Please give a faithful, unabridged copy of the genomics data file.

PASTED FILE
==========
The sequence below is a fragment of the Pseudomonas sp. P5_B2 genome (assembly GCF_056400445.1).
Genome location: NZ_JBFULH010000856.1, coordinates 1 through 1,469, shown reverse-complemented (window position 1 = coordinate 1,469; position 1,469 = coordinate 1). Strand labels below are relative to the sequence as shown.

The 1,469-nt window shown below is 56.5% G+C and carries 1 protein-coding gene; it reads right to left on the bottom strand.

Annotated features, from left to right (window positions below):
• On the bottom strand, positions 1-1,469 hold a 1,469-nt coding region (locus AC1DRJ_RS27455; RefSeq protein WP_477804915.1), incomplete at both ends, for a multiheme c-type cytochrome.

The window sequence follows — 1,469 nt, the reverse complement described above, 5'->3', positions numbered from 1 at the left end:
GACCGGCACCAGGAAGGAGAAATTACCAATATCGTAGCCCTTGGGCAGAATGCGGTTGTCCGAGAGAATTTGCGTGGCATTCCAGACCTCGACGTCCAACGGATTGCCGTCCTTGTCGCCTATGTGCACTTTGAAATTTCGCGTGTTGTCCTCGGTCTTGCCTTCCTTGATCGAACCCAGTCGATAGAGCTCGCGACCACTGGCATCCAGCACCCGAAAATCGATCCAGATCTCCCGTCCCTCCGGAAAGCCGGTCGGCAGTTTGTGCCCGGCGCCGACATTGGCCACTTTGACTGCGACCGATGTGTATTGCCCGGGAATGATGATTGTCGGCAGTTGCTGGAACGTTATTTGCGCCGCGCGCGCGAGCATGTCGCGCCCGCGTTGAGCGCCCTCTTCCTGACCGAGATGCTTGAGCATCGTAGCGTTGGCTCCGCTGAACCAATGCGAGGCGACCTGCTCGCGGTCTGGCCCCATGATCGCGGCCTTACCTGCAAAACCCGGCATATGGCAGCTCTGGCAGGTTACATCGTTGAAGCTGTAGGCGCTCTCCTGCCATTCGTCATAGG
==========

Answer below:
The sequence below is a fragment of the Pseudomonas sp. P5_B2 genome (assembly GCF_056400445.1).
Genome location: NZ_JBFULH010000856.1, coordinates 1 through 1,469, shown reverse-complemented (window position 1 = coordinate 1,469; position 1,469 = coordinate 1). Strand labels below are relative to the sequence as shown.

The 1,469-nt window shown below is 56.5% G+C and carries 1 protein-coding gene; it reads right to left on the bottom strand.

Annotated features, from left to right (window positions below):
• On the bottom strand, positions 1-1,469 hold a 1,469-nt coding region (locus AC1DRJ_RS27455; RefSeq protein WP_477804915.1), incomplete at both ends, for a multiheme c-type cytochrome.

The window sequence follows — 1,469 nt, the reverse complement described above, 5'->3', positions numbered from 1 at the left end:
GACCGGCACCAGGAAGGAGAAATTACCAATATCGTAGCCCTTGGGCAGAATGCGGTTGTCCGAGAGAATTTGCGTGGCATTCCAGACCTCGACGTCCAACGGATTGCCGTCCTTGTCGCCTATGTGCACTTTGAAATTTCGCGTGTTGTCCTCGGTCTTGCCTTCCTTGATCGAACCCAGTCGATAGAGCTCGCGACCACTGGCATCCAGCACCCGAAAATCGATCCAGATCTCCCGTCCCTCCGGAAAGCCGGTCGGCAGTTTGTGCCCGGCGCCGACATTGGCCACTTTGACTGCGACCGATGTGTATTGCCCGGGAATGATGATTGTCGGCAGTTGCTGGAACGTTATTTGCGCCGCGCGCGCGAGCATGTCGCGCCCGCGTTGAGCGCCCTCTTCCTGACCGAGATGCTTGAGCATCGTAGCGTTGGCTCCGCTGAACCAATGCGAGGCGACCTGCTCGCGGTCTGGCCCCATGATCGCGGCCTTACCTGCAAAACCCGGCATATGGCAGCTCTGGCAGGTTACATCGTTGAAGCTGTAGGCGCTCTCCTGCCATTCGTCATAGG